Polycythemia vera (PV) is a relatively indolent myeloid neoplasm with median survival that exceeds 35 years in young patients, but its natural history might be interrupted by thrombotic, fibrotic, or leukemic events, with respective 20-year rates of 26%, 16%, and 4%. Current treatment strategies in PV have not been shown to prolong survival or lessen the risk of leukemic or fibrotic progression and instead are directed at preventing thrombotic complications. In the latter regard, two risk categories are considered: high (age >60 years or thrombosis history) and low (absence of both risk factors). All patients require phlebotomy to keep hematocrit below 45% and once-daily low-dose aspirin, in the absence of contraindications. Cytoreductive therapy is recommended for high-risk or symptomatic low-risk disease; our first-line drug of choice in this regard is hydroxyurea but we consider pegylated interferon as an alternative in certain situations, including in young women of reproductive age, in patients manifesting intolerance or resistance to hydroxyurea therapy, and in situations where treatment is indicated for curbing phlebotomy requirement rather than preventing thrombosis. Additional treatment options include busulfan and ruxolitinib; the former is preferred in older patients and the latter in the presence of symptoms reminiscent of post-PV myelofibrosis or protracted pruritus. Our drug choices reflect our appreciation for long-term track record of safety, evidence for reduction of thrombosis risk, and broader suppression of myeloproliferation. Controlled studies are needed to clarify the added value of twice- vs once-daily aspirin dosing and direct oral anticoagulants. In this invited review, we discuss our current approach to diagnosis, prognostication, and treatment of PV in general, as well as during specific situations, including pregnancy and splanchnic vein thrombosis.© 2021. The Author(s).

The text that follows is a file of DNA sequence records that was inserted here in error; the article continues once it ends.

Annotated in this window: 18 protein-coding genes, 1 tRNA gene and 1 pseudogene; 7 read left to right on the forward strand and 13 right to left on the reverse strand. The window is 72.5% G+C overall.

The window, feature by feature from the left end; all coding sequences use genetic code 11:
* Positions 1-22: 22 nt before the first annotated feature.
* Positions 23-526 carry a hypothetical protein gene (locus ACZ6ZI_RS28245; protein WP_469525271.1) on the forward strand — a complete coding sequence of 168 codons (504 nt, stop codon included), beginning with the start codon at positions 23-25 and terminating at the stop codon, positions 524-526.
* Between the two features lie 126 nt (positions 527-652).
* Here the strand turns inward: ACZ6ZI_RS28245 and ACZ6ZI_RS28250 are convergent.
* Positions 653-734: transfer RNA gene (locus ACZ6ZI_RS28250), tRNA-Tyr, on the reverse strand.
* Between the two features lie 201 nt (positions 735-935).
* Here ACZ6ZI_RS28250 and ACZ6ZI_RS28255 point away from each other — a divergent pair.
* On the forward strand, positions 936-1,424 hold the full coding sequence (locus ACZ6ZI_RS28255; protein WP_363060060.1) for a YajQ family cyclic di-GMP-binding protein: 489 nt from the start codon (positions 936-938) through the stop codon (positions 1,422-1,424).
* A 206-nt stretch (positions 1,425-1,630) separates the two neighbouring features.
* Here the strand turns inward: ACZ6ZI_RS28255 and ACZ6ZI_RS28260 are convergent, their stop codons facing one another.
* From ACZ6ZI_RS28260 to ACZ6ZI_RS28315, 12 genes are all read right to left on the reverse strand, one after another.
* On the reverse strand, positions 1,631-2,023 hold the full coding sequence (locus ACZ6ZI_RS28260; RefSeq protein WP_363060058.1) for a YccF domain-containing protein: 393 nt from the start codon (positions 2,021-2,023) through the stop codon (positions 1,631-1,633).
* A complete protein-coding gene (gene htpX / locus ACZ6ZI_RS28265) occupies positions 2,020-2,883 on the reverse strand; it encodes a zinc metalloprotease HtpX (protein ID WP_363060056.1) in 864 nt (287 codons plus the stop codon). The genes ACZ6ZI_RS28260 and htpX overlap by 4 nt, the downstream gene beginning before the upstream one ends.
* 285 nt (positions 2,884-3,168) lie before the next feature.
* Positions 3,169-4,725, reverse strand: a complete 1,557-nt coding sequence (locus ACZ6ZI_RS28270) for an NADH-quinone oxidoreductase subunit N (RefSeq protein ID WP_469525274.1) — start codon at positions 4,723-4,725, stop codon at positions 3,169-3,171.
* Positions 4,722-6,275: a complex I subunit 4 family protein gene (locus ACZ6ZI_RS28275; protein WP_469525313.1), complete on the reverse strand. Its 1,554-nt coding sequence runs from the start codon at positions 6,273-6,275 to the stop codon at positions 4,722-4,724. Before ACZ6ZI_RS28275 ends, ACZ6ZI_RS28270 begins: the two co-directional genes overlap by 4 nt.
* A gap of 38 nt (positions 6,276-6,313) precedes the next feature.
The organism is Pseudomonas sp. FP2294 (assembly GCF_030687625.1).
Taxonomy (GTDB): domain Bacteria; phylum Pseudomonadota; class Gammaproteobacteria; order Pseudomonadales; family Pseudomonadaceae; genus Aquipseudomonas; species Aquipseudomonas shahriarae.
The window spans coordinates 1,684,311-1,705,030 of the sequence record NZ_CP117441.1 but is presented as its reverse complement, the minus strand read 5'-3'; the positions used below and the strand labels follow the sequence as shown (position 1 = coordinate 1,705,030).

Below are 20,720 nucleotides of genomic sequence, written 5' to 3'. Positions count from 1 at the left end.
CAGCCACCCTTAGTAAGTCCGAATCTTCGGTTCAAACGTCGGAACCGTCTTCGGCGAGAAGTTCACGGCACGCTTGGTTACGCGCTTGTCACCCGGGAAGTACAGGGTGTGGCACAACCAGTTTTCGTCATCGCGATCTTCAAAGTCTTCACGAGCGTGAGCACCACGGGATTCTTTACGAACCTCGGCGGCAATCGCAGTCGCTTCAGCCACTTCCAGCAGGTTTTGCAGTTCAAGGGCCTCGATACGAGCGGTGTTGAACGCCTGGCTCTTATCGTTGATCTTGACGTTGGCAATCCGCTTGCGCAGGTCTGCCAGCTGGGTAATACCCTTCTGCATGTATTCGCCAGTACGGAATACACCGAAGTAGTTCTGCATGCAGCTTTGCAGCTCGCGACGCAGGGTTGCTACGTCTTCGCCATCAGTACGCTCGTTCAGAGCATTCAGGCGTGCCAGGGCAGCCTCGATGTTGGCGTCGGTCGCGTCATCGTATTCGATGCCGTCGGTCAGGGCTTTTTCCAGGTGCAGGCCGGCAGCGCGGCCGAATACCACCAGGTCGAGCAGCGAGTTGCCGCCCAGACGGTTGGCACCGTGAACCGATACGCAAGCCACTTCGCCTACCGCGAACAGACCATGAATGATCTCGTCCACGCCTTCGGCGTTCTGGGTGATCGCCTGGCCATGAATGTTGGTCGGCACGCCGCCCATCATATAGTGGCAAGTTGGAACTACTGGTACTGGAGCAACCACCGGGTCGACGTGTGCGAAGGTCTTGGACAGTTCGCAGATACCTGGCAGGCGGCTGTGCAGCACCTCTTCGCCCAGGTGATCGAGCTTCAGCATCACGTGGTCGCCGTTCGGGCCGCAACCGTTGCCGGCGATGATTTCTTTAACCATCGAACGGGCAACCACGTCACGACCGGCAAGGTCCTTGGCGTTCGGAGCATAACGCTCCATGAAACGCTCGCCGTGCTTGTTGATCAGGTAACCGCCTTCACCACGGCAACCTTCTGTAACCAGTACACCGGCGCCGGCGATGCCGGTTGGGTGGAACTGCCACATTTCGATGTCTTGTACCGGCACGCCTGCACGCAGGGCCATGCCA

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Alessandro M Vannucchi